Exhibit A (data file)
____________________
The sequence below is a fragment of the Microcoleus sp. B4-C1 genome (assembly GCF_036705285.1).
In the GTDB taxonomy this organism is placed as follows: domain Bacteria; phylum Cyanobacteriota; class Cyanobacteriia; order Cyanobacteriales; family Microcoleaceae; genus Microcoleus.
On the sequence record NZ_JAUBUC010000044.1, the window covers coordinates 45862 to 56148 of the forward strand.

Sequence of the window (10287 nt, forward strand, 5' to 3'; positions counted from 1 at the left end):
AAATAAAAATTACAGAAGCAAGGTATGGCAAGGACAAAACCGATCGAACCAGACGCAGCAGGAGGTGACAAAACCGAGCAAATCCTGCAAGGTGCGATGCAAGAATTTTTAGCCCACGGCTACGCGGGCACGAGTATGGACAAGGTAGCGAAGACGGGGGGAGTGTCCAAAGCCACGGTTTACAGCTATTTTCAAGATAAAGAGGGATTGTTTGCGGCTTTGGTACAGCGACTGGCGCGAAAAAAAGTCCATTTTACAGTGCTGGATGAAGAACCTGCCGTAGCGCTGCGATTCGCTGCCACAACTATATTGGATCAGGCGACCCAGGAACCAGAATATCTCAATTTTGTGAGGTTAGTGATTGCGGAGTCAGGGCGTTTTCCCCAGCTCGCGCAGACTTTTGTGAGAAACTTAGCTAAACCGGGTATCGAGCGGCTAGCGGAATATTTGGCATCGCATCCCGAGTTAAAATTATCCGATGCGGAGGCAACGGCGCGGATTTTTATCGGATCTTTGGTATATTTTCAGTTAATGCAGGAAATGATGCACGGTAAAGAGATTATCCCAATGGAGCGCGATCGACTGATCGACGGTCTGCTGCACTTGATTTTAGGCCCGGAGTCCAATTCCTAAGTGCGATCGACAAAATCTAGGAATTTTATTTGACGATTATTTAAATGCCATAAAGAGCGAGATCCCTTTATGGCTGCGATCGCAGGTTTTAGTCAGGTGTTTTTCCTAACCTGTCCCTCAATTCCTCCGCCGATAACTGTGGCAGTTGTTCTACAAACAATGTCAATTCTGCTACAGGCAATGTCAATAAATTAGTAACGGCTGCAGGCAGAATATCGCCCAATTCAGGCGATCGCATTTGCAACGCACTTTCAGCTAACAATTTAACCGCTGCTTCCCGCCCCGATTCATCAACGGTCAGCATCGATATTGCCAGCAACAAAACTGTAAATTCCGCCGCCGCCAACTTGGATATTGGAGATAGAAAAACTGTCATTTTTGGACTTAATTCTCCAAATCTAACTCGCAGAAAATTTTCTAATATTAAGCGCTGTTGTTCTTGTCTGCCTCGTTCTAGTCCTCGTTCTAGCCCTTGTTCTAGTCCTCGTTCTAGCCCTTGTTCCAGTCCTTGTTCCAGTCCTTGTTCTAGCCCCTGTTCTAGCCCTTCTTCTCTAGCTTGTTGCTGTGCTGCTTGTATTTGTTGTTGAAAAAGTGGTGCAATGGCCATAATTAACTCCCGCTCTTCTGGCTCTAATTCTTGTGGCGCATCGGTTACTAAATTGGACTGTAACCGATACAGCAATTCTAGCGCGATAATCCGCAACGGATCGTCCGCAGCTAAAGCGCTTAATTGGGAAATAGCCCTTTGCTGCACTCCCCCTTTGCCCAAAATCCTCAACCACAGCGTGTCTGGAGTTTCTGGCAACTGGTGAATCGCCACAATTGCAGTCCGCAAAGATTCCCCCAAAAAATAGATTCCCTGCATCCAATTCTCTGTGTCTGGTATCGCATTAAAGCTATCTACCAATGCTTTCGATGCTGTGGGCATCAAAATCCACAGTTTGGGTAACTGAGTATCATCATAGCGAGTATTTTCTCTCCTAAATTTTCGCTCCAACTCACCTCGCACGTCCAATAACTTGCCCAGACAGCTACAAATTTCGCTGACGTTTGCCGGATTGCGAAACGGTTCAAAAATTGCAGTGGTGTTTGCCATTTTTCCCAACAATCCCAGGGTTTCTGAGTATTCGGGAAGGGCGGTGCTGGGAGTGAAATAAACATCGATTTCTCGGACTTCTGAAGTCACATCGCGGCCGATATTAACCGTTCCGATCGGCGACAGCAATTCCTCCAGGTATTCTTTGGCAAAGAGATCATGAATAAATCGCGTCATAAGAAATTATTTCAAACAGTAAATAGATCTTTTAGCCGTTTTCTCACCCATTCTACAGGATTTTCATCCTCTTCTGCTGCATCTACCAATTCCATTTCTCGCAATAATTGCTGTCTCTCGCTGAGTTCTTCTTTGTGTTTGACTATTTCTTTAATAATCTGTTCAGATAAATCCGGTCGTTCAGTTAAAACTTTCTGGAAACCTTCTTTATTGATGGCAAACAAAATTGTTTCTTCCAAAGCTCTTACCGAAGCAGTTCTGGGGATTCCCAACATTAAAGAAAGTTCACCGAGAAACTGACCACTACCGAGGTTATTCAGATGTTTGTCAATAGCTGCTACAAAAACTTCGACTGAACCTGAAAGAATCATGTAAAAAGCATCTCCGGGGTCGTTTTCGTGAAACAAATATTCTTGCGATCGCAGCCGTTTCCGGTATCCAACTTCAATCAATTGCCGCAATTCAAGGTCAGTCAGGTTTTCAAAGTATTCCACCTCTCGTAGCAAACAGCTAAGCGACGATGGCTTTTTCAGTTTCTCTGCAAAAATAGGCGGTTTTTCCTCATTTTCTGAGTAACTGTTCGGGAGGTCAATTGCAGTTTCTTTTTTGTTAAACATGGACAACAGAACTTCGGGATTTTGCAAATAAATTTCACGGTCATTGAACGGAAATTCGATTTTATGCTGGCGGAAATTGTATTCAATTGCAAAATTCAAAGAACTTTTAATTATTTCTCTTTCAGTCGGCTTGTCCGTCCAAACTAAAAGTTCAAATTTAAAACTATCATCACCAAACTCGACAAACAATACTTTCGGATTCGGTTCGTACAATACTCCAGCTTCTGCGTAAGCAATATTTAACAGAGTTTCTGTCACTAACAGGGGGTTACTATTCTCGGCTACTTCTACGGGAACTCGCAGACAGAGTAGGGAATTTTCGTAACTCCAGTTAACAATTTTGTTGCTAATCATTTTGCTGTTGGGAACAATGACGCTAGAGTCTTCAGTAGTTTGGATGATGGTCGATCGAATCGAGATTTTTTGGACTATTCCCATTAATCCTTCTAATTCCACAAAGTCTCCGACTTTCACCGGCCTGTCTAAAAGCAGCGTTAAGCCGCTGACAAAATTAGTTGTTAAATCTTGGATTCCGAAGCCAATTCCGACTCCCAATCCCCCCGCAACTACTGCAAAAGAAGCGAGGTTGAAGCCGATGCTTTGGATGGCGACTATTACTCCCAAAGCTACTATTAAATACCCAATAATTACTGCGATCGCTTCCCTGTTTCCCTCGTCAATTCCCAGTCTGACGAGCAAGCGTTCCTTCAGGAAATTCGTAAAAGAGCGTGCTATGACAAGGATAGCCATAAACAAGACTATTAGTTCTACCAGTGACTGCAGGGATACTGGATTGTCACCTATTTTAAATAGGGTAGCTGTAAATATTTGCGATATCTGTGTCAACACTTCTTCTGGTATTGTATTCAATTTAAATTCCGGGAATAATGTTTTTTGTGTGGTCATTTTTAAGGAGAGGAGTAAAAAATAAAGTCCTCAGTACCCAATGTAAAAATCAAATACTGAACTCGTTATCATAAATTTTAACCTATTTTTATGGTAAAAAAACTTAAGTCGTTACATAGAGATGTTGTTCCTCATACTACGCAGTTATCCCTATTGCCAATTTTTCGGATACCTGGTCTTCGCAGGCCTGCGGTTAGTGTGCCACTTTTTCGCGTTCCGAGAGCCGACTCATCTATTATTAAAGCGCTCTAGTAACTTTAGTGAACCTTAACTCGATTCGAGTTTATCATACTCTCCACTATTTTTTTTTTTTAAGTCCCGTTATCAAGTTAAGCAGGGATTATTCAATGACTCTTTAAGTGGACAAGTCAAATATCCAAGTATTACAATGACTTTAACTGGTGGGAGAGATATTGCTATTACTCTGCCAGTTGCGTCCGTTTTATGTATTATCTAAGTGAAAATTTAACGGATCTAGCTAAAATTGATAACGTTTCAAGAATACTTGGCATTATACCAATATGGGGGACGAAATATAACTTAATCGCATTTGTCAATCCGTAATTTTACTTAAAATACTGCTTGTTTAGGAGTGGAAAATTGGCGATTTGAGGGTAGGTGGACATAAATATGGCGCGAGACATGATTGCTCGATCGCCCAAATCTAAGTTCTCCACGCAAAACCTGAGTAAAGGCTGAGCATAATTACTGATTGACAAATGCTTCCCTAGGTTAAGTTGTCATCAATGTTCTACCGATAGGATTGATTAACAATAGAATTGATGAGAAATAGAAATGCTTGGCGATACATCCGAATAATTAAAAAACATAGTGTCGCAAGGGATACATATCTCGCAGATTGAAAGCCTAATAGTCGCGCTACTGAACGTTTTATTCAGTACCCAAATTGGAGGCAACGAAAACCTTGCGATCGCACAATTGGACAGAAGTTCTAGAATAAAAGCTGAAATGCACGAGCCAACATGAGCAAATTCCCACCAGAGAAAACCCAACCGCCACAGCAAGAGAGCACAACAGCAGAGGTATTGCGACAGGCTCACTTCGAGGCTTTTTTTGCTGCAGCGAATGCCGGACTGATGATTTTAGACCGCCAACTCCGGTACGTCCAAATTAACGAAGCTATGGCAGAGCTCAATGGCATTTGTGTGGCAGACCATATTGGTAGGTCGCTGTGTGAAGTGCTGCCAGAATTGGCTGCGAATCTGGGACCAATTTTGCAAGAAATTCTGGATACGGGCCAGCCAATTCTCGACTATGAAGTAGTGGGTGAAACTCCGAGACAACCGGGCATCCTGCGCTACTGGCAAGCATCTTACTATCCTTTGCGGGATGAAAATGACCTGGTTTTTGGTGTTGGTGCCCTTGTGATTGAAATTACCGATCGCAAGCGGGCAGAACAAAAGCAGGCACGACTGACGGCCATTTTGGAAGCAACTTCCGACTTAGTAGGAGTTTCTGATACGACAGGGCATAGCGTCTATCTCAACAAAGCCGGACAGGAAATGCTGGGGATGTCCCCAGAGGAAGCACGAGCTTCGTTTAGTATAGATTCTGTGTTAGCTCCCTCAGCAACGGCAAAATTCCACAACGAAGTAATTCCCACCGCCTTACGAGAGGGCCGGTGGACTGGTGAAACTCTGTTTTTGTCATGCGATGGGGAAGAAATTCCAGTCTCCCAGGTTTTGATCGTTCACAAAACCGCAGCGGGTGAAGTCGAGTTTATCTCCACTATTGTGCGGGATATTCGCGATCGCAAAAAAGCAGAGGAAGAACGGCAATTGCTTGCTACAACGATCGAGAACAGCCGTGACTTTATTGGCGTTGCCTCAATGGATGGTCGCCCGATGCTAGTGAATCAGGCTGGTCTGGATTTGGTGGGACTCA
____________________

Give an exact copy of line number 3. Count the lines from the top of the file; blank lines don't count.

On the sequence record NZ_JAUBUC010000044.1, the window covers coordinates 45862 to 56148 of the forward strand.